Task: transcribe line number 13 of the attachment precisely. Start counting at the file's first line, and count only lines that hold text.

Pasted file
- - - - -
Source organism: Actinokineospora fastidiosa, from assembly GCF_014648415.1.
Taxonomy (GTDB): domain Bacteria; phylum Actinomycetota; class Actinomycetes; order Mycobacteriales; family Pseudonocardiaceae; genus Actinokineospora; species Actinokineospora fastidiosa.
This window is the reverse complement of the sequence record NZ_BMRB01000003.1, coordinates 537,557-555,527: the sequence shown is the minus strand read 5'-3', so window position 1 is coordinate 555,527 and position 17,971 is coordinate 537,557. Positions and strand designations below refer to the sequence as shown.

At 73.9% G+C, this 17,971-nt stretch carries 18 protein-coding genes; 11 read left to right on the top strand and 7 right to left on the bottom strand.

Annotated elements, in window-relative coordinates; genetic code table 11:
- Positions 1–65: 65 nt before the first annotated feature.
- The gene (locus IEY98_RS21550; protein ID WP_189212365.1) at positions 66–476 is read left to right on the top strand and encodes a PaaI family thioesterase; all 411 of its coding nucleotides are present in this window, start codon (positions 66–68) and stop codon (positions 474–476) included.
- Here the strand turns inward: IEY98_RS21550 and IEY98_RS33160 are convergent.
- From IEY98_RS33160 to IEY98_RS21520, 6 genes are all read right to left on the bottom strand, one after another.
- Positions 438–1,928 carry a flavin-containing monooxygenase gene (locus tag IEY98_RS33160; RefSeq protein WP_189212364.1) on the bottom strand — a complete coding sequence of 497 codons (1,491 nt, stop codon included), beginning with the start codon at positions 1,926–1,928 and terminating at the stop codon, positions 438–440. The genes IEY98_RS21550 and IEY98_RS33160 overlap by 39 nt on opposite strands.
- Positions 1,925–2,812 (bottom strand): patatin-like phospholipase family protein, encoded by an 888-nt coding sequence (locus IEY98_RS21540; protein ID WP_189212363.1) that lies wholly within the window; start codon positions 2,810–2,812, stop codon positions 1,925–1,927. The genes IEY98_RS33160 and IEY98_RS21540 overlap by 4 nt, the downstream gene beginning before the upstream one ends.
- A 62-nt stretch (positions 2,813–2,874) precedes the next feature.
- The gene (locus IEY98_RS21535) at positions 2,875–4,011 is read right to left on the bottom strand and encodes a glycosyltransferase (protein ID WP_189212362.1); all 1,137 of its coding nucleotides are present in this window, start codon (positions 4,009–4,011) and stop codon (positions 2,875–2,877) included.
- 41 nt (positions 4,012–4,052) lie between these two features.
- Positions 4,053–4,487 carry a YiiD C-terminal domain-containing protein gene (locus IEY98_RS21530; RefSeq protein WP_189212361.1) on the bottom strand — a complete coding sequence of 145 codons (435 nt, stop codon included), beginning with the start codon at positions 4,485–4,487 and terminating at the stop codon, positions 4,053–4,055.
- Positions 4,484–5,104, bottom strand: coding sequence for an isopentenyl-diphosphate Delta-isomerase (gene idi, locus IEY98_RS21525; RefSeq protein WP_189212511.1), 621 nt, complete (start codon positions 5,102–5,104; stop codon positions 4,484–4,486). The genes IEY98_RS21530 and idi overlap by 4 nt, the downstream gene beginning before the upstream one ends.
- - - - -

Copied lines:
- The gene (locus IEY98_RS21535) at positions 2,875–4,011 is read right to left on the bottom strand and encodes a glycosyltransferase (protein ID WP_189212362.1); all 1,137 of its coding nucleotides are present in this window, start codon (positions 4,009–4,011) and stop codon (positions 2,875–2,877) included.